Once a product idea or a mobile app design project kicks-off, a UX designer plays a key role in envisioning the idea, and giving it a shape using multiple UX methods, tools and documents. Building a great design cries for a well thought digital product and defining ways in which a system interacts with users and like-wise. This is where a well well-documented wire-frames comes handy.
Wire-frames – The inevitable document
Traditionally wire-frames are looked at as a document which includes screens and design flow. But actually it is a Holy Grail, illustrating every single detail which makes a product interactive, functional and live. Let’s look at some very important things that should be part of a detailed wire-frame document. Here we go!
Wire-frame document structure & page layout
Document should have following structure:
- Cover Page – Name of app, target device and OS, date, proposal document number (if any), author name & date, wire-frame version number.
- Index Page – Lists all pages along with page number.
- Break your wire-frames into small design modules and/or feature sets and place them in logical order or progression before document consolidation.
- Page layout should include: Feature/functionality name (as title), screen names, interaction notes relevant for each screen, interaction/gestures which invokes menus/navigation/screen flows etc.
See few examples below
Include Detailed Interaction Notes
Interaction should include notes on app behavior basis user actions, system response, call to actions, navigation, screen (multi) interactions etc. Documenting all such helps a reader in understanding app behavior from all aspects.
See examples below:
Define all use cases and scenarios
Wire-frame isn’t only about happy flow. It should necessarily account for all possibly use cases, scenarios which a user and/or mobile app may encounter in run time. UX designers should include all necessary use cases, scenarios along with assumptions and there outcomes. All such scenarios could be identified along with Product owners/Technical Leads/Developers etc and well documented.
See few examples below
Define terminologies/verbiages for features/feature-sets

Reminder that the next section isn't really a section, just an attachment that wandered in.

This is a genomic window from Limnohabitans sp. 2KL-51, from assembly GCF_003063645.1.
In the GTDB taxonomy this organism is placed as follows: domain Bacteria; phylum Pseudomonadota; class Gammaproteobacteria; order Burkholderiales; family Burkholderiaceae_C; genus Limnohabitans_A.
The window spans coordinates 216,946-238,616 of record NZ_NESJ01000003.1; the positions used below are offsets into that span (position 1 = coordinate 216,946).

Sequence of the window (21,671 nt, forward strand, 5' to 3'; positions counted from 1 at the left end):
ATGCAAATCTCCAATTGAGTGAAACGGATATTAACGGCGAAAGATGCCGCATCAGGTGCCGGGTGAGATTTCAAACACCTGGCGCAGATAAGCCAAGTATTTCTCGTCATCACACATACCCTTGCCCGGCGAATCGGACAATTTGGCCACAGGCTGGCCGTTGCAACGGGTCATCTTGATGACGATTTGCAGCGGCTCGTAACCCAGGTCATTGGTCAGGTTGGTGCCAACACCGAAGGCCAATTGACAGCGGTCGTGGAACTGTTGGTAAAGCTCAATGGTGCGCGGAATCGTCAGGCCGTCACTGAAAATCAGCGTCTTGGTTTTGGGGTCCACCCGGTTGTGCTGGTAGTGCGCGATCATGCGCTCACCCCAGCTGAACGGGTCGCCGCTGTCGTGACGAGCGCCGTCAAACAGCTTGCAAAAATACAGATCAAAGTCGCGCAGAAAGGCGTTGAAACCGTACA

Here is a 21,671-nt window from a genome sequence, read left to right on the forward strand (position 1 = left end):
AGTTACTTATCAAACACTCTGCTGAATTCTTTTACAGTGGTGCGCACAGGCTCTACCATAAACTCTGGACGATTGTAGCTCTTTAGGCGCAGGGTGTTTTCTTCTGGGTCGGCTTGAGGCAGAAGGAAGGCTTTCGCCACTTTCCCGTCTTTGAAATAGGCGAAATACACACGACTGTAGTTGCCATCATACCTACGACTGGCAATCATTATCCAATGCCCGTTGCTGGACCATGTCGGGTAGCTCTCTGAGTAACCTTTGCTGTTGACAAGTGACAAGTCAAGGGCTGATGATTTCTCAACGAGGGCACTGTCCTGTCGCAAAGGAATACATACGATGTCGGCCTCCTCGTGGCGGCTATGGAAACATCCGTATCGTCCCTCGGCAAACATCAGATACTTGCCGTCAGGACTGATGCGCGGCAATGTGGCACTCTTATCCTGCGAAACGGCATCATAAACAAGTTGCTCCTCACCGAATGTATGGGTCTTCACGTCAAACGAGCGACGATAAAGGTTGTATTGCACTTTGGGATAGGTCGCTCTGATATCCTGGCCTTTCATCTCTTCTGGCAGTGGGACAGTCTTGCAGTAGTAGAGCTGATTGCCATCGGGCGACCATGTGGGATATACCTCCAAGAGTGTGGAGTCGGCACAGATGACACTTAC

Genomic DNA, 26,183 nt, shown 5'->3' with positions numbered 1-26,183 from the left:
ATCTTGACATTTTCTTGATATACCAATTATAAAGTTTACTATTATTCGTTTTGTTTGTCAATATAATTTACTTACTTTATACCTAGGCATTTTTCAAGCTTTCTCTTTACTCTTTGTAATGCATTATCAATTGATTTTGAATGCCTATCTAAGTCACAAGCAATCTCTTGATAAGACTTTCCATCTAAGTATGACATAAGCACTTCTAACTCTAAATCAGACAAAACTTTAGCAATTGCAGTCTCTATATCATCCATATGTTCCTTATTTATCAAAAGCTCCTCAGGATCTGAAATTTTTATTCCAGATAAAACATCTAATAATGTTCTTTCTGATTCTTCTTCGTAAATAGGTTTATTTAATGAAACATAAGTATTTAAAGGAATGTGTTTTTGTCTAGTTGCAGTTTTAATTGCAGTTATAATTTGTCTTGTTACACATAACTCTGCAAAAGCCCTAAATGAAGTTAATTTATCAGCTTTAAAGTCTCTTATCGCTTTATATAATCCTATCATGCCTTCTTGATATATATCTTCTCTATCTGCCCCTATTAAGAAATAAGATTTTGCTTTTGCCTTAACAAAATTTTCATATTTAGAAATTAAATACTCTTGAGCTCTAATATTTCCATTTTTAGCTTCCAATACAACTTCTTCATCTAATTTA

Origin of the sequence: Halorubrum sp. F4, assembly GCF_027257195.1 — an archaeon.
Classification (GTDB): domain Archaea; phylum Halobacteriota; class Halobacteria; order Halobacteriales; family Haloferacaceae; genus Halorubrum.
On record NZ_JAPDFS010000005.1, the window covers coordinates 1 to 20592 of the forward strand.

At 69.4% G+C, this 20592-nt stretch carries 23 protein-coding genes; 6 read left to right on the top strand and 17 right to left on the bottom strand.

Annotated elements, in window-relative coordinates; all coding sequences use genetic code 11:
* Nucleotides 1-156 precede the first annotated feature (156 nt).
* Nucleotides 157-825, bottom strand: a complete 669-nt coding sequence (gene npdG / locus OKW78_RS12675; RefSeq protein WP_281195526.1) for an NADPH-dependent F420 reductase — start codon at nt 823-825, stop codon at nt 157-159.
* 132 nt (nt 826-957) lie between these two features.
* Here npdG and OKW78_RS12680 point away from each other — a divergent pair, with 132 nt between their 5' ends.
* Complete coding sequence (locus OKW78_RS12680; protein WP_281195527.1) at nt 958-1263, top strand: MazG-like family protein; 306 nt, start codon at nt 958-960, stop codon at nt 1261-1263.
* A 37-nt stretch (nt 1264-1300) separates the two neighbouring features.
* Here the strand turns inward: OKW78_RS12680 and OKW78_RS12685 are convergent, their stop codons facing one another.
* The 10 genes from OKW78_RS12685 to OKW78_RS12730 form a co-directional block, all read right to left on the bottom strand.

It’s a good practice to provide definitions for all important feature sets used in an app. Once defined, it helps in easy understanding of feature leaving no room for ambiguity.
See example below
Define interaction zones and anatomy of all necessary views
An app has multiple interaction points on different screens. Similarly, mobile provide different accessibility touch-points and Define and document screen interaction zones, system response to human touch (via color change or haptic feedback), screen animations, tapable zone (single or multiple) on screen UI elements etc.
See examples below
Define contextual menus & hardware button actions
- Computing devices generally work with 2 key interactions:
Main menu – invoked by pointing devices like mouse and tap/swipes/etc. in case of mobile devices
- Secondary/Contextual Menu – invoked by mouse right click, and long press/hardware button/swipe actions etc. in case of mobile. all such interaction points should be identified, defined and documented.
Document Right to Design Right!
All above tips are ways to design a right wire-frame document, which reduces to and fro and eliminates ambiguity and assumptions right out of window especially during development. This simple practice if done correctly, can save a huge amount of time and energy in re-working designs and development.
NOTE: It’s hard to get everything covered in a wire-frame document in one go. It needs multiple iterations with understanding of app and as per changing business requirement.
Having said so, UX designers shouldn’t refrain from investing time in building this document. A right wire-frame documents wins half a battle. Happy Wire-framing!